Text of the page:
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FORT WORTH, Texas (ChurchMilitant.com) - A coalition of disability advocates are petitioning the Texas Supreme Court to protect a toddler from having her treatment removed against her family's wishes.
The Texas Catholic Conference of Bishops (TCCB) has long supported Cook Children's Hospital (CCH) in implementing the 10-Day Rule of the Texas Advanced Directives Act (TADA), which allows the hospital to remove 20-month old Tinslee Lewis from her ventilator.
After a CCH "ethics panel" told the family in November 2019 of its decision to remove treatment, the Lewis family had 10 days to find a hospital willing to accept a transfer. Owing to the severity of Lewis' condition, extensive testing would have been necessary for another hospital to determine if it were equipped to treat Lewis' conditions.
Lewis' family contacted Texas Right to Life (TRTL), which put the family in contact with lawyers who could file a temporary injunction.
A long legal battle has played out, with Texas Alliance for Life as the "pro-life" in-name-only organization spearheading the third-party opposition to Lewis receiving treatment.
TAL has been able to maintain an air of having the moral high ground because it would cite the support of the TCCB in advancing its position in support of hospital decisions.
But the bishops in Texas can no longer present a unified front with the defection of Bp. Joseph Strickland of Tyler and bishop emeritus of Corpus Christi, Bp. René Gracida, who have signed on to a friend-of-the-court brief with other organizations, including Protect TX Fragile Kids, Autistic Self Advocacy Network and Terri Schiavo Life & Hope Network.
Kimberlyn Schwartz, TRTL communication director, says:
For a patient to not be legally or ethically required to receive extraordinary care against his or her wishes does not mean there is a right to withdraw life-sustaining medical care from a patient who wishes to continue that care. It is my sincere hope that the right to life of baby [Tinslee] and all similarly situated people will be supported in both law and culture.
The pro-life coalition has asked the court to rule the 10-Day Rule unconstitutional so the Lewis family, and other families who are victimized by TADA, can seek the treatment they need without a strict time limit imposed on them.
Lewis was born with congenital heart disease and suffers from other ailments. CCH treated her for nine months before deciding it was no longer willing to do so. CCH claimed during an ethics panel inquiry that there was nothing that could be done for Lewis; subsequently, it told the courts treatment was not only futile but added to Lewis' suffering.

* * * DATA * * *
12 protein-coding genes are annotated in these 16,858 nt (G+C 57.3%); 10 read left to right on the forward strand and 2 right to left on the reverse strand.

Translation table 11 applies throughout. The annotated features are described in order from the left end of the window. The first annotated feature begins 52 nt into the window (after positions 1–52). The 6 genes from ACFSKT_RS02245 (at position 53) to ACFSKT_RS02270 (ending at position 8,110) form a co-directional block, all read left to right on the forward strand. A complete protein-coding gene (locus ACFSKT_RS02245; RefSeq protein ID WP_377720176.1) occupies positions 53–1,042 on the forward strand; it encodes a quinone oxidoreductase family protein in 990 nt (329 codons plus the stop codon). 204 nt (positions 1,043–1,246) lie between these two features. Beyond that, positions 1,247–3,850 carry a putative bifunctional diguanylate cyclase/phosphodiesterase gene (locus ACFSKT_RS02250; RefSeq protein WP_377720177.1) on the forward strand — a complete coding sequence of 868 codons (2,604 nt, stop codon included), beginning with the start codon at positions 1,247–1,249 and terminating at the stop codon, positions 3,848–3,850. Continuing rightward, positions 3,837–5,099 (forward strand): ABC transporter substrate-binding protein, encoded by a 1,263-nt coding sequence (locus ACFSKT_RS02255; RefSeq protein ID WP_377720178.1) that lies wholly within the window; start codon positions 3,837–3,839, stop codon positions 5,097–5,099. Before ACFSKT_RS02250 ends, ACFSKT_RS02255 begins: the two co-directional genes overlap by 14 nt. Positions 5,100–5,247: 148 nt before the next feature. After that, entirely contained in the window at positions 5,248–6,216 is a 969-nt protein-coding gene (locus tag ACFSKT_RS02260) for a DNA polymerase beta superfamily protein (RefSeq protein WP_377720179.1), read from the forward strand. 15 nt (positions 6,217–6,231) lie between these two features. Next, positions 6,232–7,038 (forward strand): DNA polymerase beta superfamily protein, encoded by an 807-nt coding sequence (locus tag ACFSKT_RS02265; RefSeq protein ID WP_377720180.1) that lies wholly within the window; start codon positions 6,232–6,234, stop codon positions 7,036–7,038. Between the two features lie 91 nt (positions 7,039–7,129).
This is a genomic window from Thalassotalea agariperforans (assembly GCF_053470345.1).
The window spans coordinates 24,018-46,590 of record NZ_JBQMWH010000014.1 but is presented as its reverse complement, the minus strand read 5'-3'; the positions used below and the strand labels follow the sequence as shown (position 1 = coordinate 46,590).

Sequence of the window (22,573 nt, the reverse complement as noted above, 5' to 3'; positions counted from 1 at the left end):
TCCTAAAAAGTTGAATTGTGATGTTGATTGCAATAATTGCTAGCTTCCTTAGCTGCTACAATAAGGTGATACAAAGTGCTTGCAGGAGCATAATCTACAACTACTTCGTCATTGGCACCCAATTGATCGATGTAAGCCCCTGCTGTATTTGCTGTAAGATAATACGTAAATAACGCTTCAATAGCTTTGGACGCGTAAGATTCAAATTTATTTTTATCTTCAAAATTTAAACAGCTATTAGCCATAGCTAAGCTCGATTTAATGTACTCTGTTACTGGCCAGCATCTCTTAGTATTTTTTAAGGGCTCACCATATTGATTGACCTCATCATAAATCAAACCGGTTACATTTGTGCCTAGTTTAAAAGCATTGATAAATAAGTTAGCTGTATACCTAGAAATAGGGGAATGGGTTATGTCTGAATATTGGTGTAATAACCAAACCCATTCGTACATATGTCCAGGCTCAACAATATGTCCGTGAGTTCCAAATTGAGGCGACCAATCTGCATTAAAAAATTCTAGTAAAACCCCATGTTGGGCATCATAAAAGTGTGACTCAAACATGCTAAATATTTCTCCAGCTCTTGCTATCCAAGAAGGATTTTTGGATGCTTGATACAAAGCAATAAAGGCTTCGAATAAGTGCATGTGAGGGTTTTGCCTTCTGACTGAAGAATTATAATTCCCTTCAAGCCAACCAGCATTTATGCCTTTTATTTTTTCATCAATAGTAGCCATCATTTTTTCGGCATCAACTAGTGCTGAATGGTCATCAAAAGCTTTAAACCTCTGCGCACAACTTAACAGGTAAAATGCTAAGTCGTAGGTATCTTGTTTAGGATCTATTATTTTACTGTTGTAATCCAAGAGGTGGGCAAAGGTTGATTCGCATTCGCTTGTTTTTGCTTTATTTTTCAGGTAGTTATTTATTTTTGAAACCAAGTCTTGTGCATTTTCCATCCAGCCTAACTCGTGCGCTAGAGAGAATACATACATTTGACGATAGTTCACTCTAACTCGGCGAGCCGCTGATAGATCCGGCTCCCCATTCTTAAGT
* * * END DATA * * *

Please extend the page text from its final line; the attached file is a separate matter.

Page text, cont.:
In July, however, two independent doctors, Glenn Green and Patrick Roughneen, determined Lewis' condition was treatable and were willing to insert a tracheostomy (trach) tube, which would make it safe to transport Lewis to another facility. But CCH told the doctors they could not insert the trach unless Lewis' mother first agreed to sign a Do-Not-Resuscitate order.
When the Texas bishops' conference was informed of the doctors' conclusion and asked if it would revise its position on Lewis' case, it informed Church Militant it would not comment. The bishops' conference later signed on to a friend-of-the-court brief to the Texas Supreme Court opposing treatment for Lewis.
TADA was enacted under Gov. George W. Bush and was passed as a means to provide dispute resolution where providing treatment is questioned. Since that time, TRTL, which originally was a partner in passing the law, has sought through several legislative sessions to improve upon the law. This has included passing legislation to ban the practice of denying food and water to patients.
In 2019, during Texas' 86th Legislative Session, Jennifer Allmon, the TCCB's executive director, represented the Texas bishops in advocating for Senate Bill 2355, which would have allowed disabilities to be considered in determining end-of-life decisions.
Allmon was supported by Joe Pojman, executive director of Texas Alliance for Life, in opposing Senate Bill 2089, which would have repealed the 10-Day Rule. Instead of abolishing the rule outright, the bill was amended to a 45-Day Rule, but the bill still failed to pass in the lower House.